Monday, 11 June 2018
In today's post we're going to have a look at Twist Collective's May issue.
Sway. This unstructured, minimalist piece is not my kind of design, but I have to admit that that it seems to hang fairly well (important, because how much time is the wearer going to spend clutching it about herself?) and that the play of colour is visually interesting.
Gloxinia. A fabulous piece of lacework.
Petrina. A simple summer or layering piece with just enough detail to make it interesting.
Chilston. Another exquisite lace shawl.
Esplanade. This one is fun and smart and sporty, and very wearable.
Montpelier. Another beautiful shawl, with a modern twist in its stripe pattern. I'm not too thrilled with this colour palette (I think it's the yellow, which I'd replace with damn near any other colour), but that's easily corrected.
Prickly Pear. This has an unfinished and ill-fitting look. Finishing the edges would help it sit better at the bottom, and it could probably do with some waist-shaping.
Harlow. I particularly like this one. The stitchwork on the front has an Art Deco-like appeal.
Allium. Not bad. I think this is one I'd do in a more interesting yarn.
MacGregor. Nice piece. I like all the detail around the edges and up the sides. I think I'd fix those dropped shoulders though, which would both make the shoulders more flattering and neaten up the fit a bit.
Delphic Grove. The stitchwork in this wrap is gorgeous, and it drapes beautifully.
Bette. This one's a simple, wearable piece, though I think I'd neaten up the fit a bit. The edgings and the back buttoned style give it a bit of interest.
Talaitha. A fourth beautiful shawl. This one reminds me of an Edwardian chemise, probably because of the combination of white and eyelets.
Sunapee. This well-shaped and nicely detailed, and the split lace sleeves are interesting, though I'm not sure how wearable they'd prove. For me at least -- the one time I made a dress with split cap sleeves, I wound up stitching them together because I couldn't stand them flapping limply about and showing the wrong side of the fabric. These are split on the bottom, don't show their wrong side, and seem to hang pretty well, so I think they are pretty workable.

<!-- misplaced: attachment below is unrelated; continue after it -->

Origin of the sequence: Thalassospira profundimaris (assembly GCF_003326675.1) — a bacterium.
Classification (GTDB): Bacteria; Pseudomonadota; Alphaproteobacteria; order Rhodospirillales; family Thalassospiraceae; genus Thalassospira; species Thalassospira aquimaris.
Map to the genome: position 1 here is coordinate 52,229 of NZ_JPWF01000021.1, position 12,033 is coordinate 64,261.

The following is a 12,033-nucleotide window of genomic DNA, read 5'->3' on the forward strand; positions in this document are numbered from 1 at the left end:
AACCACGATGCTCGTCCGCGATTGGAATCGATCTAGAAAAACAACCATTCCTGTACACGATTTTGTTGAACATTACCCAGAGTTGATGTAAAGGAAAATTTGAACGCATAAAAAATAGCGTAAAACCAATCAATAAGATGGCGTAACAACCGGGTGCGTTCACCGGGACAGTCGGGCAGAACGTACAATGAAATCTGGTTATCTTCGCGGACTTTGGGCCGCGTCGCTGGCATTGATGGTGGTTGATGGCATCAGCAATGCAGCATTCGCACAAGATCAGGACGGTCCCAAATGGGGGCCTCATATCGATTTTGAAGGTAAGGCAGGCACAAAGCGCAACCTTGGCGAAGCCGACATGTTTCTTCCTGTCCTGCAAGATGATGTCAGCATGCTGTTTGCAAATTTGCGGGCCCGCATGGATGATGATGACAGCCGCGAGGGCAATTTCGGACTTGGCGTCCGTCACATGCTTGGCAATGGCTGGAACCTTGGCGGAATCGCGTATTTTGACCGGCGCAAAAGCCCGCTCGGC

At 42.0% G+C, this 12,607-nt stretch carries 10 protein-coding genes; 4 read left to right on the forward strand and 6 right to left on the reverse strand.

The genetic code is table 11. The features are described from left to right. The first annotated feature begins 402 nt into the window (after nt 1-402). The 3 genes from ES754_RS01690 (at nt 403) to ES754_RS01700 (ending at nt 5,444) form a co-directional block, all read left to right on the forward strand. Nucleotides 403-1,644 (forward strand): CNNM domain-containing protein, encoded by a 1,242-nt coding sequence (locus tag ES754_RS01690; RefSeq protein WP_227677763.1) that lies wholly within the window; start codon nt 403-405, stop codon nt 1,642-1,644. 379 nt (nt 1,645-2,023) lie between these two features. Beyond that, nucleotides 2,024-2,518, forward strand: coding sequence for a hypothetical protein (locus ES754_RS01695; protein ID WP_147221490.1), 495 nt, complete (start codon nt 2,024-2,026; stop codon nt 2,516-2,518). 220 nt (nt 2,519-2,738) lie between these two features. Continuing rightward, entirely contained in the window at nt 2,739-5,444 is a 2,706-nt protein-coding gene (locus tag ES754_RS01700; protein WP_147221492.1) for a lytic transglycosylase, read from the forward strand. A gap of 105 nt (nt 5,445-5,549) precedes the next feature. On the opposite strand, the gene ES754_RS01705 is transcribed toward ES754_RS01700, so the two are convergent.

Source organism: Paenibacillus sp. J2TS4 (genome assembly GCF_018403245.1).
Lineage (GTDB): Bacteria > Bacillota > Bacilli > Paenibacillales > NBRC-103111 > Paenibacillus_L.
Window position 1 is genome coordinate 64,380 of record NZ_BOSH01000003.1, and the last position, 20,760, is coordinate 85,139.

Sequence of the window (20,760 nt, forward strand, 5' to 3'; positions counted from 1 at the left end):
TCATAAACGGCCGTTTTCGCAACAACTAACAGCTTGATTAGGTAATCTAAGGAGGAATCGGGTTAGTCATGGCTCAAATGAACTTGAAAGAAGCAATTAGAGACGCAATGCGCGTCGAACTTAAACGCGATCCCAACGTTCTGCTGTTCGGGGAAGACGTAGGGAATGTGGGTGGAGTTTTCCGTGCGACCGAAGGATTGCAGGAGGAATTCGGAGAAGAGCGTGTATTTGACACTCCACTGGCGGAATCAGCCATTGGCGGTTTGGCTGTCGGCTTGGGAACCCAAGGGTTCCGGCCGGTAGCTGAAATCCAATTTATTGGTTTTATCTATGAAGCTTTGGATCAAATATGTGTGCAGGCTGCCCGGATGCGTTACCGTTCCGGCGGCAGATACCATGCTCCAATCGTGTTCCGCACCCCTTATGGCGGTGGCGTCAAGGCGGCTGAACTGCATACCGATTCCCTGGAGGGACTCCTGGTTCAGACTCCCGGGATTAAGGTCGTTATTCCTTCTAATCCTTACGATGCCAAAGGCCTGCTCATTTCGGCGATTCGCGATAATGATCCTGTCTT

Monday, 26 March 2018
In today's post, we're going to have a look at Twist Collective's March 2018 issue.
Rainier. This design has a detailed back, a plain front, and garter stitch side seams. And a mullet hem, but for some reason I'm not as ready to advise fixing it as I generally do. (I hope this doesn't mean that I'm softening on mullets in general, because that is one treacherously slippery slope.) This is overall a very decent, polished design.
Lusca. This shawl is both delicately pretty and visually interesting.
Verden. A classic cable and lace pullover with a very slight mullet hem.
Ninfa. This is quite a pretty and intricately stitched cowl.
Gramercy Park. Quite a pretty summer sweater. The lace work is really lovely.
Trinket. I like the alternating diagonal lace and garter stitch panels in this scarf, which gives it a contemporary feel.
Maida. The front view isn't bad, but the back does have an unfortunate patched-together look.
Inachis. Another cable and lace effort. It's not bad. It's a little small on this model, which is detracting a bit. Good fit is so important.
Birdwatcher. Love this mitts and cowl set, with its elegant and fanciful birds and tree branch design. This would have been my pick for the cover design.
Farnia. Not too taken with this one. I'm not a fan of the "edge loop" buttonhole style, because the side edges tend to pull apart (as they are doing here), which makes the sweater look too small on its wearer. I also don't tend to like the rolled edge effect on necklines and sleeves and hems, because it looks unfinished. The stitchwork around the bottom is quite attractive, but otherwise this cardi looks like it needs some more work.